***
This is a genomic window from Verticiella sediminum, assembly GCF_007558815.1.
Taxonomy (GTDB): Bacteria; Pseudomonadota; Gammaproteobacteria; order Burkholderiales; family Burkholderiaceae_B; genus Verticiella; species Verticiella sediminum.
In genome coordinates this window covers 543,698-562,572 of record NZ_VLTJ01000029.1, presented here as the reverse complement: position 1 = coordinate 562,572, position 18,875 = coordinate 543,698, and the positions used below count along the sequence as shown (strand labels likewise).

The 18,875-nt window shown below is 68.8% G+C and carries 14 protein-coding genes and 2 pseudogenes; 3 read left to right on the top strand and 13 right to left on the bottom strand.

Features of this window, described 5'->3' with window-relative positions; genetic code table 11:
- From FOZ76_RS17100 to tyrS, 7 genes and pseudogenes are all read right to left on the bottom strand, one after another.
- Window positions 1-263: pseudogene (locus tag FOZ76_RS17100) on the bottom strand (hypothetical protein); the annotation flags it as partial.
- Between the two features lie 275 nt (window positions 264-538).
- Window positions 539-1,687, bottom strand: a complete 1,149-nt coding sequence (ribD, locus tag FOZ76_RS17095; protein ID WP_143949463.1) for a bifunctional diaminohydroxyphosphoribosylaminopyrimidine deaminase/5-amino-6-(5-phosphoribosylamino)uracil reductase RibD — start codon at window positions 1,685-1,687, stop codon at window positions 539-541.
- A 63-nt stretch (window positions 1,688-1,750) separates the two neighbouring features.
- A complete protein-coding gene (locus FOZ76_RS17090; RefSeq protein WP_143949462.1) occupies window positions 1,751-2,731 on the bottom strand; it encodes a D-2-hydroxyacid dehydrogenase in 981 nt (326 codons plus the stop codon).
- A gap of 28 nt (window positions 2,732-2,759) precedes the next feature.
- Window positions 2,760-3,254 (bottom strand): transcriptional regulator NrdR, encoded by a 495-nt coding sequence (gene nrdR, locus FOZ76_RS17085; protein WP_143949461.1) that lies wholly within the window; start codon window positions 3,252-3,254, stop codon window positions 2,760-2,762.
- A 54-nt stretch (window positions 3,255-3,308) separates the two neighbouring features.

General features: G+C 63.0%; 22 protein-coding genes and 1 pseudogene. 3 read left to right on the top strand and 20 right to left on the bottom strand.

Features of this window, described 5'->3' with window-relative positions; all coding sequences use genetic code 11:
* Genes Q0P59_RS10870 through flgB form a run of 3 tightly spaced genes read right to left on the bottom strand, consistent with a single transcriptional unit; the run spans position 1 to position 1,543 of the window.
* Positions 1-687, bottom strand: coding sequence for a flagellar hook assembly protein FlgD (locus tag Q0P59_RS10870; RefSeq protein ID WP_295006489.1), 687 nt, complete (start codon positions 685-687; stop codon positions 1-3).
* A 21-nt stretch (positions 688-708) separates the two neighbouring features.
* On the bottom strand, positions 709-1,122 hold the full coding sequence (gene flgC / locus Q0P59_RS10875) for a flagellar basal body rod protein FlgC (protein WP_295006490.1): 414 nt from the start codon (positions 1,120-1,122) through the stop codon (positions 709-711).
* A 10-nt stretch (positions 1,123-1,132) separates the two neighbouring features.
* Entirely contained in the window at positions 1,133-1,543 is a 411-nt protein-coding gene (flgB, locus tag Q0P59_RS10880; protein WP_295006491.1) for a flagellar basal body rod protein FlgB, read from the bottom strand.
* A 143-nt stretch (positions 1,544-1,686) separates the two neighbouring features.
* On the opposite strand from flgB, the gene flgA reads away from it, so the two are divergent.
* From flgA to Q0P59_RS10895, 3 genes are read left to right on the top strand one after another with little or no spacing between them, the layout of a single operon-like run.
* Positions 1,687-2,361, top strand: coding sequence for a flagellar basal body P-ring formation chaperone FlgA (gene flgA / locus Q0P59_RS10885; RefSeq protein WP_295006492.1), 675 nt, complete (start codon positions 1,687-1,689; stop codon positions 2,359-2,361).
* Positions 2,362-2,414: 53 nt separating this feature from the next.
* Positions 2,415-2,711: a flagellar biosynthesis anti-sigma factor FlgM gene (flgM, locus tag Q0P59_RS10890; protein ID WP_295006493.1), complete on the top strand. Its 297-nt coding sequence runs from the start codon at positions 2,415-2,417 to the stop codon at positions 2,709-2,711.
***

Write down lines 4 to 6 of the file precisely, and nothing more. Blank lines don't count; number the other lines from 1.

The 18,875-nt window shown below is 68.8% G+C and carries 14 protein-coding genes and 2 pseudogenes; 3 read left to right on the top strand and 13 right to left on the bottom strand.

Features of this window, described 5'->3' with window-relative positions; genetic code table 11:
- From FOZ76_RS17100 to tyrS, 7 genes and pseudogenes are all read right to left on the bottom strand, one after another.